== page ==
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Tuesday, June 28, 2022
HomeNewsArchivesVITRAN LAYOFFS LOOM AS CONCESSIONS GO IGNORED

VITRAN LAYOFFS LOOM AS CONCESSIONS GO IGNORED

Administration officials and labor leaders locked horns before the Senate Labor and Veterans Affairs Committee Monday night on St. Thomas at a hearing called to look for ways to avert the layoff of half the Vitran work force at the end of the day Wednesday.
After four and a half hours of discussion, no agreement was in sight. Barring any last- minute developments, more than 60 Vitran workers will lose their jobs, and bus service on St. Thomas, St. Croix and St. John will be curtailed.
In the last to weeks, Vitran workers on St. Thomas and St. John have offered to forgo sick-leave, holiday and overtime pay. Those on St. Croix have proposed doing the same plus going to a four-day week as well. Public Works Department and other Turnbull administration officials had not responded publicly to the concessions prior to the hearing, and they weren't buying it Monday night.
Government chief labor negotiator Karen Andrews told the committee she had received no written proposal of concessions from the union, only a verbal proposal last week. She said the government would review a written proposal and meet with union leaders at a later date.
Tensions ran high at the committee hearing, as labor leaders claimed government mismanagement had ruined the transportation service. But administration officials, citing Vitran's $12.7 million deficit, responded that there are insufficient funds for the government "to cover the cost of Vitran operations."
"The Vitran employees are victims of bad management, there is no doubt about it," Ralph Mandrew, president of the V.I. Workers Union, told the senators, administration representatives and an audience of Vitran employees. He had announced the worker concessions on St. Croix at a press conference two weeks earlier.
Committee chair Roosevelt David said the current crisis underscores the need to privatize Vitran, a move proposed to the Senate Finance Committee earlier in the day by the Turnbull administration's economic recovery task force. Vice chair Gregory Bennerson agreed. "The first resolution that has to be done is get this Vitran out of the government's hands," he said.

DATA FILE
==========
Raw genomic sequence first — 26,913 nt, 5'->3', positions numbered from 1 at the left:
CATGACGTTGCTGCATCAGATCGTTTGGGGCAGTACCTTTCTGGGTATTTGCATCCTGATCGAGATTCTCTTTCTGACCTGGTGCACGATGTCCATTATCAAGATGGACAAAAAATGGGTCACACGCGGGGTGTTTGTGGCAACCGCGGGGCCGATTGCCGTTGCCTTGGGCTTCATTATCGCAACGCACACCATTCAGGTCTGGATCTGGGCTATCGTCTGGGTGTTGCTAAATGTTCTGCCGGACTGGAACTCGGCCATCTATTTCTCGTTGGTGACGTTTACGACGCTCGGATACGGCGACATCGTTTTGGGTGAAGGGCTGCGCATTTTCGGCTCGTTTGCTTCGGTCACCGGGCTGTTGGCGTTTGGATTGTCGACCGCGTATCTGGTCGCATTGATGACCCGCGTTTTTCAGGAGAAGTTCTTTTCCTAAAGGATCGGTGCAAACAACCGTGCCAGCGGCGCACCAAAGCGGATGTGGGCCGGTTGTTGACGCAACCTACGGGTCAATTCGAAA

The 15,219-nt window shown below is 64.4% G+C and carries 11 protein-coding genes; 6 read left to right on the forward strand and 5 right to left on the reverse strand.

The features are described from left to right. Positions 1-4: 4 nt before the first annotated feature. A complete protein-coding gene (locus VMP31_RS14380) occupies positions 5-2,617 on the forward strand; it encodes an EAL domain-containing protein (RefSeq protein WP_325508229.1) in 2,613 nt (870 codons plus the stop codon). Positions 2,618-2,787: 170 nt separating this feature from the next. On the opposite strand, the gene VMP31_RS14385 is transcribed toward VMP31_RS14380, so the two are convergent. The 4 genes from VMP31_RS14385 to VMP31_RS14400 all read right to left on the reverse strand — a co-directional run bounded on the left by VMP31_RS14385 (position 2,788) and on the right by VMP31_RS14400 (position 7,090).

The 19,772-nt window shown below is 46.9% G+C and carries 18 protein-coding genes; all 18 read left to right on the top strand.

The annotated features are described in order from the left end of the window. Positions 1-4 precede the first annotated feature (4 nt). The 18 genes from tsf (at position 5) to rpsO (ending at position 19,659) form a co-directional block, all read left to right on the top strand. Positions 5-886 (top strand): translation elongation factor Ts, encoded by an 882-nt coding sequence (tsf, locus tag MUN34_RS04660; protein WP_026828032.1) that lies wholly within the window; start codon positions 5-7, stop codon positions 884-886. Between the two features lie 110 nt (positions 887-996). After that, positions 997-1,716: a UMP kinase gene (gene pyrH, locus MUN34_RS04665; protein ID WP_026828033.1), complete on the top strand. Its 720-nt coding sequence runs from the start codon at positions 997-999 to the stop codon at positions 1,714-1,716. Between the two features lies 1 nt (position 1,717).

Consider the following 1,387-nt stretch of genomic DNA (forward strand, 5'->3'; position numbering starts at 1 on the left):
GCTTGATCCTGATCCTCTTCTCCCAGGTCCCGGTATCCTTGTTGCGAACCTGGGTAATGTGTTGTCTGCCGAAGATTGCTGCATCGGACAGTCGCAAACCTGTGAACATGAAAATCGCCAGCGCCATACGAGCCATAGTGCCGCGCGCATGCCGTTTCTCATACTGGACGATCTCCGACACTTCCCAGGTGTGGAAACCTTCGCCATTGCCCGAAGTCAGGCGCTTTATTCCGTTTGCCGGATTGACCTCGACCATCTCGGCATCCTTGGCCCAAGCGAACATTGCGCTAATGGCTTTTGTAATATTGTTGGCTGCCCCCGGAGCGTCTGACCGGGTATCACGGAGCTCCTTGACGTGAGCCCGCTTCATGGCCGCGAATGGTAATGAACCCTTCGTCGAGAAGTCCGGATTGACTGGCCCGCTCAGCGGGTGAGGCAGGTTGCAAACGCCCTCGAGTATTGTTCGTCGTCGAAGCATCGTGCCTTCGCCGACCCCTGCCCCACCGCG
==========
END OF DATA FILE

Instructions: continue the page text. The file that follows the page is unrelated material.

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Administration officials and labor leaders locked horns before the Senate Labor and Veterans Affairs Committee Monday night on St. Thomas at a hearing called to look for ways to avert the layoff of half the Vitran work force at the end of the day Wednesday.
After four and a half hours of discussion, no agreement was in sight. Barring any last- minute developments, more than 60 Vitran workers will lose their jobs, and bus service on St. Thomas, St. Croix and St. John will be curtailed.
In the last to weeks, Vitran workers on St. Thomas and St. John have offered to forgo sick-leave, holiday and overtime pay. Those on St. Croix have proposed doing the same plus going to a four-day week as well. Public Works Department and other Turnbull administration officials had not responded publicly to the concessions prior to the hearing, and they weren't buying it Monday night.
Government chief labor negotiator Karen Andrews told the committee she had received no written proposal of concessions from the union, only a verbal proposal last week. She said the government would review a written proposal and meet with union leaders at a later date.
Tensions ran high at the committee hearing, as labor leaders claimed government mismanagement had ruined the transportation service. But administration officials, citing Vitran's $12.7 million deficit, responded that there are insufficient funds for the government "to cover the cost of Vitran operations."
"The Vitran employees are victims of bad management, there is no doubt about it," Ralph Mandrew, president of the V.I. Workers Union, told the senators, administration representatives and an audience of Vitran employees. He had announced the worker concessions on St. Croix at a press conference two weeks earlier.
Committee chair Roosevelt David said the current crisis underscores the need to privatize Vitran, a move proposed to the Senate Finance Committee earlier in the day by the Turnbull administration's economic recovery task force. Vice chair Gregory Bennerson agreed. "The first resolution that has to be done is get this Vitran out of the government's hands," he said.